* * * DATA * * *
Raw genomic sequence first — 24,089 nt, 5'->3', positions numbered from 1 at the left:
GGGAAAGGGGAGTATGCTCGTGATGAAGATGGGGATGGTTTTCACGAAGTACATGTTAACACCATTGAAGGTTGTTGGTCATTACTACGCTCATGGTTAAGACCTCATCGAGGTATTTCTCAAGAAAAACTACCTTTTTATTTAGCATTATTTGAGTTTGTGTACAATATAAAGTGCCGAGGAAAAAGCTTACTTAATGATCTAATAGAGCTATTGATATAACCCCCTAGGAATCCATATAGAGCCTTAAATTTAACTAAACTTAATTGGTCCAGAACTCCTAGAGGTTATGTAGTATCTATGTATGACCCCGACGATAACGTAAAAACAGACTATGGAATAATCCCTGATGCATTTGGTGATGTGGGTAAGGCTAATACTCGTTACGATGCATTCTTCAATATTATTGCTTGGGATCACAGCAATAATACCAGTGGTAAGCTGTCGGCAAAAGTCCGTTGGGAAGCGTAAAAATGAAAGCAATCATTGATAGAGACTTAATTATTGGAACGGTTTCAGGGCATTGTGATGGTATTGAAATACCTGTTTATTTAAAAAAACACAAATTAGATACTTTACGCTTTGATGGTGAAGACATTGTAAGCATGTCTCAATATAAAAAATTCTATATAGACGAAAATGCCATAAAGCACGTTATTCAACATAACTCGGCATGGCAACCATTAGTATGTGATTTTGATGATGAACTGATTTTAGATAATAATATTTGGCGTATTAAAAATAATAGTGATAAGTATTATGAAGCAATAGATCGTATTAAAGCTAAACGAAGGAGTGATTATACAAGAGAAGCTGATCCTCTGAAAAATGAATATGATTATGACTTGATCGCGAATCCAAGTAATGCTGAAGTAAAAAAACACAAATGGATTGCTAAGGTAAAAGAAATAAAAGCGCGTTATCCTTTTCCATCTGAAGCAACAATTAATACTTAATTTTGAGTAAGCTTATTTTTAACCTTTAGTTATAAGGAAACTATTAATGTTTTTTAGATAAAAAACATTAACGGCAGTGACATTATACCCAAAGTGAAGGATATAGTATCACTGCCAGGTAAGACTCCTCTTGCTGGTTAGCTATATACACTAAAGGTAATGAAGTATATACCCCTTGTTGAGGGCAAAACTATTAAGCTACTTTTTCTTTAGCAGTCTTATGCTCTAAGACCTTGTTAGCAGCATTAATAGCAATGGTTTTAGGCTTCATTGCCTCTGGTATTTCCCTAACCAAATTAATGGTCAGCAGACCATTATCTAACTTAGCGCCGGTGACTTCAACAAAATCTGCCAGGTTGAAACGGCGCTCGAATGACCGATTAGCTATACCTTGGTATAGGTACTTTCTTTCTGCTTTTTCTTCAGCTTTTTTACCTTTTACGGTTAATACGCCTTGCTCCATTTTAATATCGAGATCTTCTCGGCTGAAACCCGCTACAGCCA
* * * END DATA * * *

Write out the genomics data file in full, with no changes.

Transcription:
Raw genomic sequence first — 24,089 nt, 5'->3', positions numbered from 1 at the left:
GGGAAAGGGGAGTATGCTCGTGATGAAGATGGGGATGGTTTTCACGAAGTACATGTTAACACCATTGAAGGTTGTTGGTCATTACTACGCTCATGGTTAAGACCTCATCGAGGTATTTCTCAAGAAAAACTACCTTTTTATTTAGCATTATTTGAGTTTGTGTACAATATAAAGTGCCGAGGAAAAAGCTTACTTAATGATCTAATAGAGCTATTGATATAACCCCCTAGGAATCCATATAGAGCCTTAAATTTAACTAAACTTAATTGGTCCAGAACTCCTAGAGGTTATGTAGTATCTATGTATGACCCCGACGATAACGTAAAAACAGACTATGGAATAATCCCTGATGCATTTGGTGATGTGGGTAAGGCTAATACTCGTTACGATGCATTCTTCAATATTATTGCTTGGGATCACAGCAATAATACCAGTGGTAAGCTGTCGGCAAAAGTCCGTTGGGAAGCGTAAAAATGAAAGCAATCATTGATAGAGACTTAATTATTGGAACGGTTTCAGGGCATTGTGATGGTATTGAAATACCTGTTTATTTAAAAAAACACAAATTAGATACTTTACGCTTTGATGGTGAAGACATTGTAAGCATGTCTCAATATAAAAAATTCTATATAGACGAAAATGCCATAAAGCACGTTATTCAACATAACTCGGCATGGCAACCATTAGTATGTGATTTTGATGATGAACTGATTTTAGATAATAATATTTGGCGTATTAAAAATAATAGTGATAAGTATTATGAAGCAATAGATCGTATTAAAGCTAAACGAAGGAGTGATTATACAAGAGAAGCTGATCCTCTGAAAAATGAATATGATTATGACTTGATCGCGAATCCAAGTAATGCTGAAGTAAAAAAACACAAATGGATTGCTAAGGTAAAAGAAATAAAAGCGCGTTATCCTTTTCCATCTGAAGCAACAATTAATACTTAATTTTGAGTAAGCTTATTTTTAACCTTTAGTTATAAGGAAACTATTAATGTTTTTTAGATAAAAAACATTAACGGCAGTGACATTATACCCAAAGTGAAGGATATAGTATCACTGCCAGGTAAGACTCCTCTTGCTGGTTAGCTATATACACTAAAGGTAATGAAGTATATACCCCTTGTTGAGGGCAAAACTATTAAGCTACTTTTTCTTTAGCAGTCTTATGCTCTAAGACCTTGTTAGCAGCATTAATAGCAATGGTTTTAGGCTTCATTGCCTCTGGTATTTCCCTAACCAAATTAATGGTCAGCAGACCATTATCTAACTTAGCGCCGGTGACTTCAACAAAATCTGCCAGGTTGAAACGGCGCTCGAATGACCGATTAGCTATACCTTGGTATAGGTACTTTCTTTCTGCTTTTTCTTCAGCTTTTTTACCTTTTACGGTTAATACGCCTTGCTCCATTTTAATATCGAGATCTTCTCGGCTGAAACCCGCTACAGCCA